The UU Humanist Association Supports Humanist Chaplains in the Military

Jason Heap is eminently qualified to be a military chaplain and he has the endorsement of a religious organization, the Humanist Society. In a recent Washington Post "On Faith" article titled Humanists want a military chaplain to call their own, Kimberly Winston quotes Heap,

“This is my chance to give back to my country,” said Heap, 38. “I want to use my skills on behalf of our people in the service. Hopefully, the Navy will see where I can be useful.”

Unfortunately, the Humanist Society isn't one of the approximately 200 organizations that the Department of Defense recognizes as having the right to endorse chaplain candidates. This needs to change. With non-theists representing a significant percentage of the military, as they do in the general population, Humanists and other non-religious service members deserve the confidential comfort and support that chaplains provide. With many troops shying away from psychological counseling because of fears of repercussions to their military career, chaplains serve as trained listeners who can help troops deal with stress and anxiety.

The UU Humanists Association fully supports the Military Association of Atheists and Freethinkers (MAAF) in their effort to change the status quo in the military chaplaincy.

Meanwhile, the religious right is countering the call for more diversity with predictable claims of persecution. “They’ve pushed for Christian privilege under the guise of religious freedom,” says Jason Torpy, MAAF president. This is no different than the Catholic church's opposition to women's reproductive health rights under the same "logic". We were pleased to see that the Rev. Sarah Lammert, the UUA's Director of Ministries and Faith Development, quoted as saying,

“I think the rights of Christian chaplains are already protected. And in fact, the numbers of Christian chaplains in the military far outreach the demand for those particular faith groups. It’s disproportionate,” said Ms. Lammert. “No one faith should be given a spotlight over the others.”

Unitarian Universalism has a proud Humanist legacy and constituency and we encourage you to support MAAF and the effort to provide Humanist chaplains for our brothers and sisters in the military.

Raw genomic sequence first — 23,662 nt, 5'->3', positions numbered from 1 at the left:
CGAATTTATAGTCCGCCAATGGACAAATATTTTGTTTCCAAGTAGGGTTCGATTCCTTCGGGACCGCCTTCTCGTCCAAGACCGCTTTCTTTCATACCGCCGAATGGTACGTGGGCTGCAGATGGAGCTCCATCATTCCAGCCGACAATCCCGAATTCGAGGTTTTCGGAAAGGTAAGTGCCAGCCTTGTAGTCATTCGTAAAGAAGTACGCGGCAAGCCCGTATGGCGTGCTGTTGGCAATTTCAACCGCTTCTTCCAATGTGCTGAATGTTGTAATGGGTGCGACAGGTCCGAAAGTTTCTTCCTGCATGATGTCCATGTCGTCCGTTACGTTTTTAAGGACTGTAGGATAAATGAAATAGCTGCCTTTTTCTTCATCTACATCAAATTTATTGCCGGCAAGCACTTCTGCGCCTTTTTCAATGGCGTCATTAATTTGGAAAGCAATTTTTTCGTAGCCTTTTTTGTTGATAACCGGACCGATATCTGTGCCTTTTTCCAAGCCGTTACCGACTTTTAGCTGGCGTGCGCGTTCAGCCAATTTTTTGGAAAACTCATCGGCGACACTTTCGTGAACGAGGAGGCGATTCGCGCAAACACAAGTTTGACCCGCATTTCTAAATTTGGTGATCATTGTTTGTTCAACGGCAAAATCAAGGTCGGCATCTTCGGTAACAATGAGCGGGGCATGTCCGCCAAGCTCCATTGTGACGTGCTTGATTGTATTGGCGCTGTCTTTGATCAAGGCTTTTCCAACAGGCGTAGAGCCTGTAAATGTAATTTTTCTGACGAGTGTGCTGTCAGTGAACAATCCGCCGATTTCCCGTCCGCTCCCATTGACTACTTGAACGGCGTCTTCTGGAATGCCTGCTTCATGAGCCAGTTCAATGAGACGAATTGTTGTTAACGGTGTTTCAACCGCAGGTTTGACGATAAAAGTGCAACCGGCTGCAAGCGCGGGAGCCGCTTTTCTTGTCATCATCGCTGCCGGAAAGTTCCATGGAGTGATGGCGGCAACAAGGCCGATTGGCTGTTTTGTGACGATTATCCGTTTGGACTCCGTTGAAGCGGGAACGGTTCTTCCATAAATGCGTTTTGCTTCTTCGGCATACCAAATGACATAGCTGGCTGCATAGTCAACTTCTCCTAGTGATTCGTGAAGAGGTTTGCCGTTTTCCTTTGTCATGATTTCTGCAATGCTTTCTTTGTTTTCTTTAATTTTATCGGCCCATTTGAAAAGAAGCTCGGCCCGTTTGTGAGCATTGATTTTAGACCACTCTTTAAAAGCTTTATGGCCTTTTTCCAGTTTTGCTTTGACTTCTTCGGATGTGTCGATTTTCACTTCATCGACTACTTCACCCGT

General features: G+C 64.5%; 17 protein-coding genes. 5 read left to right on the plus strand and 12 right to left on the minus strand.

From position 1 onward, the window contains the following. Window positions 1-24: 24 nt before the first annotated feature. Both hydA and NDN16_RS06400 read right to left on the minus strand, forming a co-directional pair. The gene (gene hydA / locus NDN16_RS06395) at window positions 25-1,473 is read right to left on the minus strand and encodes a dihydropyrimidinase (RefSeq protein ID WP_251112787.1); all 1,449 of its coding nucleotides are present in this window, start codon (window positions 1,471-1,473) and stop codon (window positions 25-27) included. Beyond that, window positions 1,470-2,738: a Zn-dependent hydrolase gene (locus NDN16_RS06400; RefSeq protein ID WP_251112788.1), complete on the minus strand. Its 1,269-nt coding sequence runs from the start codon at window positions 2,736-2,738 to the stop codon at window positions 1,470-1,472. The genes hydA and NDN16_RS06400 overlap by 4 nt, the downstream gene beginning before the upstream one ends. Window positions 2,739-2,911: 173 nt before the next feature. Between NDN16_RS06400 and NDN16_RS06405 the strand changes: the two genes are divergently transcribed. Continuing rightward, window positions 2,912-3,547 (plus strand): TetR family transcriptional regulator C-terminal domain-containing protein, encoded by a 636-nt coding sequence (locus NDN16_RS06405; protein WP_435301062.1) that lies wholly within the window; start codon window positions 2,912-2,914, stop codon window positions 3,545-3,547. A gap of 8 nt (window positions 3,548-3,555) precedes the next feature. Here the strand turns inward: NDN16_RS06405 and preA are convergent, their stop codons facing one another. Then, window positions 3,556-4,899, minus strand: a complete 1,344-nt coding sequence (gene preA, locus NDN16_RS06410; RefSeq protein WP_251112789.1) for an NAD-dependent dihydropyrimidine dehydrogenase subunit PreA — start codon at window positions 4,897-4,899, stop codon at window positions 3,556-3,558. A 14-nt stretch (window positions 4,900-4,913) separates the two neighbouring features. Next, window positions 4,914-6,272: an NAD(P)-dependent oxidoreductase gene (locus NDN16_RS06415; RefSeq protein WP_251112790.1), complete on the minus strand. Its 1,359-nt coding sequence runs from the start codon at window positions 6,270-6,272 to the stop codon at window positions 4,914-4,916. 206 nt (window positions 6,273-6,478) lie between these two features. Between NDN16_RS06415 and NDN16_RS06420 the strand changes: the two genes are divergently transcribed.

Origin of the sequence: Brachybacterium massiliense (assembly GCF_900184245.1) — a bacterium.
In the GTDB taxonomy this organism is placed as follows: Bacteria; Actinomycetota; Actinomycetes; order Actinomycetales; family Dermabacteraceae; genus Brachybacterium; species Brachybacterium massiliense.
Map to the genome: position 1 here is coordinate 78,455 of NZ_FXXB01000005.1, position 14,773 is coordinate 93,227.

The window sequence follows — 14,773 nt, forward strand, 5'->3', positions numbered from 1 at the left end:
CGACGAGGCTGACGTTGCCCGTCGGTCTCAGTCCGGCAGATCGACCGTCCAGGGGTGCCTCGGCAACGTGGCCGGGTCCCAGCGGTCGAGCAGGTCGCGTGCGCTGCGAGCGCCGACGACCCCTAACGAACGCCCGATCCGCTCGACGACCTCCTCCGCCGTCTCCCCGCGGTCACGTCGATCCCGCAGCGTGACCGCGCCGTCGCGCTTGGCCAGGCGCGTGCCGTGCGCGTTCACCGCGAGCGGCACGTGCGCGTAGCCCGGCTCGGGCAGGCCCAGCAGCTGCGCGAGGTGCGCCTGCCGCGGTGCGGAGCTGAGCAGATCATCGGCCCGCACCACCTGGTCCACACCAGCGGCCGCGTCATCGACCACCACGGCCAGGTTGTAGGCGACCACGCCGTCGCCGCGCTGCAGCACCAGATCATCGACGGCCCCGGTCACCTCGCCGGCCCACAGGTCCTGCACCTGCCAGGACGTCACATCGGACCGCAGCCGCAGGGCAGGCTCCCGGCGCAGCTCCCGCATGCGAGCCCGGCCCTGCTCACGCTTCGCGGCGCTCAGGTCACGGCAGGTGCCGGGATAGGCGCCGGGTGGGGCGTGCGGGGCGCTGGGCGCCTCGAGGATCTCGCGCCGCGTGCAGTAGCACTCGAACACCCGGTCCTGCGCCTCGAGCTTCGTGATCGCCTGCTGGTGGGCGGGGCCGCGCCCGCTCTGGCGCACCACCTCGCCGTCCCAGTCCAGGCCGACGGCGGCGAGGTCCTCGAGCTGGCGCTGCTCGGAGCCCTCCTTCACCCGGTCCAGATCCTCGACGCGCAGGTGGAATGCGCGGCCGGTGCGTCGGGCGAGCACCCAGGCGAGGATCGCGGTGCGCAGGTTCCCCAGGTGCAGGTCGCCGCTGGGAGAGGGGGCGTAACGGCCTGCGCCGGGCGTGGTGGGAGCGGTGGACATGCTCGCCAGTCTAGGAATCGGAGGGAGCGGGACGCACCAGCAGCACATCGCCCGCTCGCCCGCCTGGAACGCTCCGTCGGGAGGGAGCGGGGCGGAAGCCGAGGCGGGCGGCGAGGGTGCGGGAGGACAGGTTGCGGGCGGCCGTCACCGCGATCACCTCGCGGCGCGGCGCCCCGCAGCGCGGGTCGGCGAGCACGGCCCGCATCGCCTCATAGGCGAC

About Maria Greene

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Maria Greene is the UU Humanist Association's former part-time Executive Director. (Maria has stepped down at the end of 2017 to attend to some extended family health issues.) Maria is also a professional web developer who lives in Massachusetts with her husband, their three busy kids and assorted pets. Maria's home congregation is the First Parish Church of Stow & Acton, she helps coordinate the Concord Area Humanists, a UUHA local group and chapter of the American Humanist Association that meets in Concord, MA, she is a volunteer with the Secular Coalition for Massachusetts, and with the Boston Coalition of Reason.


I'm curious why the UUA hasn't done the same. Have you requested they do so?

Yes, we have been in touch with Sarah Lammert, an ecclesiastical endorser for military chaplains and director of ministries and faith development for the Unitarian Universalist Association, and she is in full support. Here is a letter to the editor she wrote to the NY Times:
I wish to remind you that Unitarian Universalist military chaplains do offer spiritual support to service members who identify as humanist, agnostic or atheist. This is not unusual for us, because there are Unitarian Universalists who identify as humanist, agnostic or atheist who are equally cherished members of our religion.
The Unitarian Universalist Association fully supports the efforts of the Military Association of Atheists and Freethinkers to include nontheist chaplains in the military as a necessary component in tending to the beliefs and spiritual needs of all service members.
Unitarian Universalists believe that people of all faiths, as well as those who do not identify with a religious denomination, deserve our support in the military, in light of the burden we ask them to bear. (Rev.)
Boston, April 27, 2011